Kind regards,


it works fine with mmap’d memory–that’s basically how cudaMallocHost is implemented as of 4.1/r285.

Well, I presume the NVidia kernel module does a kmalloc which is then mmap’ed by the CUDA library. Then there is something in my code that does not do what cudaHostRegister is expecting.

As mentioned earlier, I reserve memory from 4GB to 192GB at boot time using the linux mem=4G and memmap=188G$4G commandline parameters. In a dedicated character driver for this reserved memory I implemented the mmap file operation to allow a user space program to use mmap to map the physical memory into user space virtual memory (the flags I am using for mmap are MAP_FILE | MAP_SHARED).

Using this memory area straight away to copy data to the GPU works, but with poor performance. Applying cudaHostRegister causes an unknown error for small memory blocks (16MB), and an out of memory error for all 188GB.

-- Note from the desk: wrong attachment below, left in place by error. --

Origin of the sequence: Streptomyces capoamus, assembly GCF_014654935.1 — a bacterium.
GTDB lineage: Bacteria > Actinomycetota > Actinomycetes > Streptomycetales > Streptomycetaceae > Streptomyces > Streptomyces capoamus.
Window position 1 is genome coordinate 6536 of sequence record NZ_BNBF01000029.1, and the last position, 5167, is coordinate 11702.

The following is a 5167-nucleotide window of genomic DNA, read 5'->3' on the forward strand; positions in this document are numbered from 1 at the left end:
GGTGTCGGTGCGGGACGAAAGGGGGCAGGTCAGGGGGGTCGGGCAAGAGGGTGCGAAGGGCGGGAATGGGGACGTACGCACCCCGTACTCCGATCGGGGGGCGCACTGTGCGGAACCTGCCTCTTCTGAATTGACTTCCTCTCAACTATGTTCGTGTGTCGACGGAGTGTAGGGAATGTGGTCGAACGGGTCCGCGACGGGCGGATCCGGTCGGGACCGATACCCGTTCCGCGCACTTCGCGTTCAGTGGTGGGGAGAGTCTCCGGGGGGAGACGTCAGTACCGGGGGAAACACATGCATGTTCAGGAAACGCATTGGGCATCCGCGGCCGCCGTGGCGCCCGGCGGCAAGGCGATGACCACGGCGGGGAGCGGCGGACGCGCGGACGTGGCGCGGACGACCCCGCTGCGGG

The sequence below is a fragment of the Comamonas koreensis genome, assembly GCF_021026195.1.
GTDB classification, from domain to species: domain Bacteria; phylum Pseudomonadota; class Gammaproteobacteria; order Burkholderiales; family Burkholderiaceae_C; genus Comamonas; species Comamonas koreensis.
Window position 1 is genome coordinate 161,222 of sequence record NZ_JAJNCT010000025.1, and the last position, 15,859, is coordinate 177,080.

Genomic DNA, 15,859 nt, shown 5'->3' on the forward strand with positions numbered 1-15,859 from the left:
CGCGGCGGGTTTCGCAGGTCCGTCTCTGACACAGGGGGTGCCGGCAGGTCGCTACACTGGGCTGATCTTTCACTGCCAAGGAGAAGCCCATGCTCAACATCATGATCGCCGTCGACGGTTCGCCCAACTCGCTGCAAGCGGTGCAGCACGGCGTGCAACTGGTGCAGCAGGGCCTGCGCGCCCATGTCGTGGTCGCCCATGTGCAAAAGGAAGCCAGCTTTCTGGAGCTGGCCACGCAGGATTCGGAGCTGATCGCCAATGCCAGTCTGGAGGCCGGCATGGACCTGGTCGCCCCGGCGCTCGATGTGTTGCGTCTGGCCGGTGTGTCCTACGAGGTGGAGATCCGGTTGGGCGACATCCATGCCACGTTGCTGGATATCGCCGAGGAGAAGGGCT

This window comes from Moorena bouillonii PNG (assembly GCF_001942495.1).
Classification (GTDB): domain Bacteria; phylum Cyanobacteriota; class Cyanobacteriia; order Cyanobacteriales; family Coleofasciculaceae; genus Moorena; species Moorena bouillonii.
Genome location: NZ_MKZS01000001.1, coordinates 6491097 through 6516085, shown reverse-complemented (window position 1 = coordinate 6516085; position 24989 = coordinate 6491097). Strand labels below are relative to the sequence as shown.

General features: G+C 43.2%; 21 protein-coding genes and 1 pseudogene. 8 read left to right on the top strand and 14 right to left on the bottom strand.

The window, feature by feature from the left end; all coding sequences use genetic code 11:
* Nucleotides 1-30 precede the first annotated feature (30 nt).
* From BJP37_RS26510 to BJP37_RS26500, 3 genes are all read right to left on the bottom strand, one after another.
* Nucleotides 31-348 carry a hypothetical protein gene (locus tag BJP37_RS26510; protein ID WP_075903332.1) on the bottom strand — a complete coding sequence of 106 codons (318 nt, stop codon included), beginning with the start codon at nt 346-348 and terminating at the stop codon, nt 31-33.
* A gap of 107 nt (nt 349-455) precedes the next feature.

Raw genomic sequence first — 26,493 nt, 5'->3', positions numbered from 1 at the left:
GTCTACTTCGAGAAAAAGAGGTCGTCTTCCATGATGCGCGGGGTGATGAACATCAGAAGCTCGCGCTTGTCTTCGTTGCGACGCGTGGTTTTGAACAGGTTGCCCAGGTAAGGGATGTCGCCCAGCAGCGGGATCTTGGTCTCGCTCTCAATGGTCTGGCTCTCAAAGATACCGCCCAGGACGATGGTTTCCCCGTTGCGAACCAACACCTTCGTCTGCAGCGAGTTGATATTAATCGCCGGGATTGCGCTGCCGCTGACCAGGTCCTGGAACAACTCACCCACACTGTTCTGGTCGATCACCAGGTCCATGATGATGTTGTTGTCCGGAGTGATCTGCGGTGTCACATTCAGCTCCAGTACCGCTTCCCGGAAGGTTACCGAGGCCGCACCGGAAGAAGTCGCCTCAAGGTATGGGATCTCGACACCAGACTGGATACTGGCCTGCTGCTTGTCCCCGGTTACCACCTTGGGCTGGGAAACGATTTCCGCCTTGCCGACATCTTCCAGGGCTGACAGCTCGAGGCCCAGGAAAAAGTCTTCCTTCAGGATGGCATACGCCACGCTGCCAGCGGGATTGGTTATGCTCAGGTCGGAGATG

I guess the difference between the cudaMallocHost and my approach is that the memory reserved at boot time is not managed by Linux as such, even though Linux’s mmap will produce a virtual memory space for the physical memory area. Perhaps this is the reason for the poor performance. Having said that, even NVidia’s mmap file operation will have to use

remap_pfn_range(vma, vma->vm_start,

    virt_to_phys((void *)kmalloc_area) >> PAGE_SHIFT,

    size, vma->vm_page_prot))

which in my case is:

remap_pfn_range(vma, vma->vm_start,

    resmem_hwaddr >> PAGE_SHIFT,

    resmem_length, vma->vm_page_prot))

Bottom line, cudaHostRegister does not work for me with Cuda 4.1 on Linux 2.6.32-40-generic (Ubuntu 10.04.4 LTS) now, but I remain confident that it can be made to work. Only how is the question.